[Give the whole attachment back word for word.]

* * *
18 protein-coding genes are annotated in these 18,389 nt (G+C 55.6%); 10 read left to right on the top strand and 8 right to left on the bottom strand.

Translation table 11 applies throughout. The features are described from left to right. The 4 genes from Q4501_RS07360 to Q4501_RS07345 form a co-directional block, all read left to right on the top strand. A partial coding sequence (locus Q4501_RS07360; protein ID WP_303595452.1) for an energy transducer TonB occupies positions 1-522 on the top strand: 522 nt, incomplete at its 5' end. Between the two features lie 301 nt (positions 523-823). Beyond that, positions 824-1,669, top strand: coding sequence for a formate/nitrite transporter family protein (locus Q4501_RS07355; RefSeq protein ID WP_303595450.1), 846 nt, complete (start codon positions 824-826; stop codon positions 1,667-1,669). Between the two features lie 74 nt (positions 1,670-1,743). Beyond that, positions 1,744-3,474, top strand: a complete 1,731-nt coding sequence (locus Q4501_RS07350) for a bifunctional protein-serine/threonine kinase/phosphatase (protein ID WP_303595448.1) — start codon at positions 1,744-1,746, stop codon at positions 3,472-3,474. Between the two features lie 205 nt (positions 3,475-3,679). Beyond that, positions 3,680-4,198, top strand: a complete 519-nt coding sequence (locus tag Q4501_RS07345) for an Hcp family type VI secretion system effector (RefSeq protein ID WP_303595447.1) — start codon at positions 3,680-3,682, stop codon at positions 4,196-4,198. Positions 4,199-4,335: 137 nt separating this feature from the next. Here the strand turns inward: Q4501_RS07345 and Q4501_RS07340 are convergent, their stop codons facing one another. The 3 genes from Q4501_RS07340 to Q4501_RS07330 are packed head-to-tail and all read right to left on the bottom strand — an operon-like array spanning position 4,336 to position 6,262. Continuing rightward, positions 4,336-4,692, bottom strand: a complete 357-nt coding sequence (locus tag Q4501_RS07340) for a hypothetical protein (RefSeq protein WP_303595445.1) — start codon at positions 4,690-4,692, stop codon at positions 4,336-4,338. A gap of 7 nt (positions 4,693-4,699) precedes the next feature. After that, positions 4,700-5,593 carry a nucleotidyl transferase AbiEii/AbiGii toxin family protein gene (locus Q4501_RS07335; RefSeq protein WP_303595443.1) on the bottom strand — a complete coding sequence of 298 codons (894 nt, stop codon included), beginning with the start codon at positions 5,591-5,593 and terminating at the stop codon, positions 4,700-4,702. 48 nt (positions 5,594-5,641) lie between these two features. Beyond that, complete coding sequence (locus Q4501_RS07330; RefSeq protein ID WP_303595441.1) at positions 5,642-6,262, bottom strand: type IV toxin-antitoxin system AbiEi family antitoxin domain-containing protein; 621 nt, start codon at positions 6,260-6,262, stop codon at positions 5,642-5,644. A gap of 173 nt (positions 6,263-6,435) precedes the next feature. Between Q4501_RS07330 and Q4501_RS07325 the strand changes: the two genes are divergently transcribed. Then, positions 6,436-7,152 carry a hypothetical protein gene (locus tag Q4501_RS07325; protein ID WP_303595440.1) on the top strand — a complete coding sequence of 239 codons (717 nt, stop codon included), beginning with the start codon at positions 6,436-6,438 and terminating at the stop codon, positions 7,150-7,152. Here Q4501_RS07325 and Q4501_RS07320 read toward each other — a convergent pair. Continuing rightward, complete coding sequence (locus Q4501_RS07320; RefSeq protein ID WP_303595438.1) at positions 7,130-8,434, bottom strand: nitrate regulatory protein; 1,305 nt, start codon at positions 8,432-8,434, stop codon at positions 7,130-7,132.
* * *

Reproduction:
18 protein-coding genes are annotated in these 18,389 nt (G+C 55.6%); 10 read left to right on the top strand and 8 right to left on the bottom strand.

Translation table 11 applies throughout. The features are described from left to right. The 4 genes from Q4501_RS07360 to Q4501_RS07345 form a co-directional block, all read left to right on the top strand. A partial coding sequence (locus Q4501_RS07360; protein ID WP_303595452.1) for an energy transducer TonB occupies positions 1-522 on the top strand: 522 nt, incomplete at its 5' end. Between the two features lie 301 nt (positions 523-823). Beyond that, positions 824-1,669, top strand: coding sequence for a formate/nitrite transporter family protein (locus Q4501_RS07355; RefSeq protein ID WP_303595450.1), 846 nt, complete (start codon positions 824-826; stop codon positions 1,667-1,669). Between the two features lie 74 nt (positions 1,670-1,743). Beyond that, positions 1,744-3,474, top strand: a complete 1,731-nt coding sequence (locus Q4501_RS07350) for a bifunctional protein-serine/threonine kinase/phosphatase (protein ID WP_303595448.1) — start codon at positions 1,744-1,746, stop codon at positions 3,472-3,474. Between the two features lie 205 nt (positions 3,475-3,679). Beyond that, positions 3,680-4,198, top strand: a complete 519-nt coding sequence (locus tag Q4501_RS07345) for an Hcp family type VI secretion system effector (RefSeq protein ID WP_303595447.1) — start codon at positions 3,680-3,682, stop codon at positions 4,196-4,198. Positions 4,199-4,335: 137 nt separating this feature from the next. Here the strand turns inward: Q4501_RS07345 and Q4501_RS07340 are convergent, their stop codons facing one another. The 3 genes from Q4501_RS07340 to Q4501_RS07330 are packed head-to-tail and all read right to left on the bottom strand — an operon-like array spanning position 4,336 to position 6,262. Continuing rightward, positions 4,336-4,692, bottom strand: a complete 357-nt coding sequence (locus tag Q4501_RS07340) for a hypothetical protein (RefSeq protein WP_303595445.1) — start codon at positions 4,690-4,692, stop codon at positions 4,336-4,338. A gap of 7 nt (positions 4,693-4,699) precedes the next feature. After that, positions 4,700-5,593 carry a nucleotidyl transferase AbiEii/AbiGii toxin family protein gene (locus Q4501_RS07335; RefSeq protein WP_303595443.1) on the bottom strand — a complete coding sequence of 298 codons (894 nt, stop codon included), beginning with the start codon at positions 5,591-5,593 and terminating at the stop codon, positions 4,700-4,702. 48 nt (positions 5,594-5,641) lie between these two features. Beyond that, complete coding sequence (locus Q4501_RS07330; RefSeq protein ID WP_303595441.1) at positions 5,642-6,262, bottom strand: type IV toxin-antitoxin system AbiEi family antitoxin domain-containing protein; 621 nt, start codon at positions 6,260-6,262, stop codon at positions 5,642-5,644. A gap of 173 nt (positions 6,263-6,435) precedes the next feature. Between Q4501_RS07330 and Q4501_RS07325 the strand changes: the two genes are divergently transcribed. Then, positions 6,436-7,152 carry a hypothetical protein gene (locus tag Q4501_RS07325; protein ID WP_303595440.1) on the top strand — a complete coding sequence of 239 codons (717 nt, stop codon included), beginning with the start codon at positions 6,436-6,438 and terminating at the stop codon, positions 7,150-7,152. Here Q4501_RS07325 and Q4501_RS07320 read toward each other — a convergent pair. Continuing rightward, complete coding sequence (locus Q4501_RS07320; RefSeq protein ID WP_303595438.1) at positions 7,130-8,434, bottom strand: nitrate regulatory protein; 1,305 nt, start codon at positions 8,432-8,434, stop codon at positions 7,130-7,132.